Ebikes Are 21% More Fun and 13% More Efficient Says Study
A new study from the latest issue of the Journal of Transport & Health has some interesting insights to share on the differences between ebikes and the pedal bikes of old.
Battery-powered bikes have been subject to an ever-growing number of scientific studies as of late
If you’re stuck on whether you should buy an electric bike or a standard pedal bike, then the study we’re about to touch on could be the deciding factor.
The study is titled “It’s electric! Measuring energy expenditure and perceptual differences between bicycles and electric-assist bicycles,” and it recently featured in the latest issue of the Journal of Transport & Health.
To contextualise the results of this study (as we’ve already given the results away in the title), we should first outline some key details of the study.
Participants first underwent a bicycle maximal fitness test, later followed by a body composition assessment. They were then provided with a pedal bike and an ebike to perform two one-hour cycles around a park circuit.
Heart rates, as well as the speed of both two-wheelers, were recorded throughout. Perceived exertion levels were reported at four intervals during the ride.
At the end of each ride, participants were asked about how enjoyable the ride was and how difficult it was.
T-tests were used during this study to compare the exertion levels of all the riders. It should come as no surprise that riders on pedal bikes exerted a lot more energy in comparison, resulting in a much higher average heart rate.
Here are the average results from the heart monitors:
- Pedal Bike Riders: 69.6%
- Ebike Riders: 61.5%
Enjoyment was measured on a 1 to 5 Likert scale, with electric bikes (4.6) beating pedal bikes (3.8) by quite a wide margin.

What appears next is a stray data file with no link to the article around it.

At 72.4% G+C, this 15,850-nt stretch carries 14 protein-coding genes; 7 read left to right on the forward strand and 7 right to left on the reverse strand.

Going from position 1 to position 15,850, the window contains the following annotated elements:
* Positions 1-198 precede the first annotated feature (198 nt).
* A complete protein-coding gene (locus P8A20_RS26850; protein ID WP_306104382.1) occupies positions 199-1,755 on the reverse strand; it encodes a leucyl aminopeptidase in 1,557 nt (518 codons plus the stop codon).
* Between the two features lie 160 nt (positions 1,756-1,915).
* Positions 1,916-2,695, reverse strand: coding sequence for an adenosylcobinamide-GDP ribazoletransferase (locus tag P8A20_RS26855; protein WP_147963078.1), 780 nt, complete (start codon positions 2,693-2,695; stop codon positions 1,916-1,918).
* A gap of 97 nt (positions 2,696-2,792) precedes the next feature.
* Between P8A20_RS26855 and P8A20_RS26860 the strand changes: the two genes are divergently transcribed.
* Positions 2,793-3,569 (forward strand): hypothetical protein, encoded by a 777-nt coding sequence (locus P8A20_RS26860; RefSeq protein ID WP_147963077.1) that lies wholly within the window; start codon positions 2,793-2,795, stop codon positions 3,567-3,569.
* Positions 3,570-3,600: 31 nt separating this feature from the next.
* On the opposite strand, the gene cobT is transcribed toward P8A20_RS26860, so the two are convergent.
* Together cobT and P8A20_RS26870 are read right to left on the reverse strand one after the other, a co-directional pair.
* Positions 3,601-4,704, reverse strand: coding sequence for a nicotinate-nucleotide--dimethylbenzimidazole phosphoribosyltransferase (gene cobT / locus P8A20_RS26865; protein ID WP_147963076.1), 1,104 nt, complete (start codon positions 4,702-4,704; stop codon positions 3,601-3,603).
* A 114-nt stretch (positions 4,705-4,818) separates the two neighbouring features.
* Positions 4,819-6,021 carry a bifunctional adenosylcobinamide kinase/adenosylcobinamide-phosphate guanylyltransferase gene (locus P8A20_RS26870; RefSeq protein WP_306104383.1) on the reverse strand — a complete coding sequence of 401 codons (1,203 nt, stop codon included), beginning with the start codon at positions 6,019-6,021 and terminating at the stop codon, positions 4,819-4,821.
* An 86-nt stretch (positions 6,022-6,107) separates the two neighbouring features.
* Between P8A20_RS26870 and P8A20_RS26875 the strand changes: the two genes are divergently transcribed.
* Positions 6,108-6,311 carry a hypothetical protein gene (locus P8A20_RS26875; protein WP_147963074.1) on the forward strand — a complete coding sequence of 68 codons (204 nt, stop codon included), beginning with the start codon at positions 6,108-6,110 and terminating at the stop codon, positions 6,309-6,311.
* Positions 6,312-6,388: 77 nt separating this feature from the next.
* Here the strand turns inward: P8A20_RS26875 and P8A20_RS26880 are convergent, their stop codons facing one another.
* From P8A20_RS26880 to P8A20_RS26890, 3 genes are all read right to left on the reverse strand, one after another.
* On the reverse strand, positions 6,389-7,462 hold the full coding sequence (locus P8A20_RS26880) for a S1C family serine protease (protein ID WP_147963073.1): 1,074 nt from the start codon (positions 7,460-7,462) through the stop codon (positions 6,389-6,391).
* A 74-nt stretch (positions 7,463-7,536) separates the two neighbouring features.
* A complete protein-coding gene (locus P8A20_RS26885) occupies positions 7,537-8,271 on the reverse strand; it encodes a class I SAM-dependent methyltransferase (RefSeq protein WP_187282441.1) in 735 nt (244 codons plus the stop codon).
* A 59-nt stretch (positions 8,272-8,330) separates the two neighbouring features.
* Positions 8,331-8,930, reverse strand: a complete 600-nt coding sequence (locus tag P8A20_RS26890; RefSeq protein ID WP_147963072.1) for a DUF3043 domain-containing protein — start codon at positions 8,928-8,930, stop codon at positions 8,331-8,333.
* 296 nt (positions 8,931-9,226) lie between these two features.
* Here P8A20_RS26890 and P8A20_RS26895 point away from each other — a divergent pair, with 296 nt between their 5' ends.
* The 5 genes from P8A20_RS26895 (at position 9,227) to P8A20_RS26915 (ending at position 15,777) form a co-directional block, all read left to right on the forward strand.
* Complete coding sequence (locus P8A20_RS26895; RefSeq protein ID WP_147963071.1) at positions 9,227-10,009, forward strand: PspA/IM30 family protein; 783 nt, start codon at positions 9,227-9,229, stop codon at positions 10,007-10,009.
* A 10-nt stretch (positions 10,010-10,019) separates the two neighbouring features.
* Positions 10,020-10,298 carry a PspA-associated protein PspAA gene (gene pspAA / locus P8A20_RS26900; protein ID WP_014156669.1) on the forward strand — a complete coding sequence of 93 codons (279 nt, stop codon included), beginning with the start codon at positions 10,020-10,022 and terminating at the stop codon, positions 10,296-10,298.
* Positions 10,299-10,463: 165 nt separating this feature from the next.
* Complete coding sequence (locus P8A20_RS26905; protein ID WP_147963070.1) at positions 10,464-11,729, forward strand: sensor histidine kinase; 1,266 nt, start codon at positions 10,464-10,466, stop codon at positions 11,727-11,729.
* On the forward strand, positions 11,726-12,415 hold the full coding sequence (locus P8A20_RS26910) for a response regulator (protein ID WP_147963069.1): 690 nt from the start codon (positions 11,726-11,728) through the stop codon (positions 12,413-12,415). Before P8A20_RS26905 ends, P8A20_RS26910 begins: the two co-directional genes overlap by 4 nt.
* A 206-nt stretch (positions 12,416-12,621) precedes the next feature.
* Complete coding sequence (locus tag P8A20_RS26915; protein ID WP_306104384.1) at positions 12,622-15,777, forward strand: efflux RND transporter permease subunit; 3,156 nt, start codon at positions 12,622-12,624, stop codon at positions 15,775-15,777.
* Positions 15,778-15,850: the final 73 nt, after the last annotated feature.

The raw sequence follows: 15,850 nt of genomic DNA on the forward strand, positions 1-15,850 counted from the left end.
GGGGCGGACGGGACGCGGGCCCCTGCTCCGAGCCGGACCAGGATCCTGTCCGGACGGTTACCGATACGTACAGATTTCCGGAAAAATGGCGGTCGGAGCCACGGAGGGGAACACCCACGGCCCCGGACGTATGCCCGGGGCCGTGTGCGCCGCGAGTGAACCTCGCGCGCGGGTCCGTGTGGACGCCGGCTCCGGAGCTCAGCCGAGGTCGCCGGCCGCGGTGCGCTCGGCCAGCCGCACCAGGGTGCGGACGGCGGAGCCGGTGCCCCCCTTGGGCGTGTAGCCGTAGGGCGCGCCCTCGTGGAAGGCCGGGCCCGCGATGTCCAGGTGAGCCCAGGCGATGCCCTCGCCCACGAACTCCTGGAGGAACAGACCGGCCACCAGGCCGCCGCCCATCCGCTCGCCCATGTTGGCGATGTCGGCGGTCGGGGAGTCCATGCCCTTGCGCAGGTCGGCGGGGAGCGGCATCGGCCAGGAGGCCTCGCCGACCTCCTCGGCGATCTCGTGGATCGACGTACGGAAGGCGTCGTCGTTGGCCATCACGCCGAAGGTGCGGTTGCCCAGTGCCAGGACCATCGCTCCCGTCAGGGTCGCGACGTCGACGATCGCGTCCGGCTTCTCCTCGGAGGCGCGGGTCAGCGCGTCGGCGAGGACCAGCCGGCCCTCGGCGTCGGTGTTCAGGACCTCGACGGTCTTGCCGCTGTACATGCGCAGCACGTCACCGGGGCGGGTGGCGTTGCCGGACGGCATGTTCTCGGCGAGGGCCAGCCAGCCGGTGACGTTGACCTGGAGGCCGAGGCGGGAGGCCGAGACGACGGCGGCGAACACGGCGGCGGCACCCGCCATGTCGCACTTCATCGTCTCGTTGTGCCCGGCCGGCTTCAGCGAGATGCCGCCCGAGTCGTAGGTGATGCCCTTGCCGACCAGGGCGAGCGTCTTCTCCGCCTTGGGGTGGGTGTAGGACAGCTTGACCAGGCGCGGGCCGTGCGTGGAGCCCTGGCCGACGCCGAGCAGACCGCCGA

We should point out that the results of this study, while interesting, should be weighted with the limits of the study itself. For example, only 15 participants were asked to take part.
We also weren’t given any information on the type of electric bike used by the participants, not to mention its power level. And another thing, the study only monitored heart rate data in its findings.
All that said, as owners and users of electric bikes ourselves, it’s difficult not to agree that ebikes make life a hell of a lot easier compared to the pedal bikes of old.
They require a lot less energy from the rider when traversing flat land, hills, and even, off-road terrain via an electric mountain bike or any other type of rugged transporter.
This study is one of several scientific studies on electric bikes in the past few years that go against common misconceptions that ebikes are the lazy cyclist’s option.
We’ve actually come across some studies that show electric bikes offer even more exercise due to riders being able to cycle longer distances.
Has this study helped you decide? Or will you be looking at more research before you get to that point? Either way, we want your opinions on this study, and your opinions on electric bikes overall!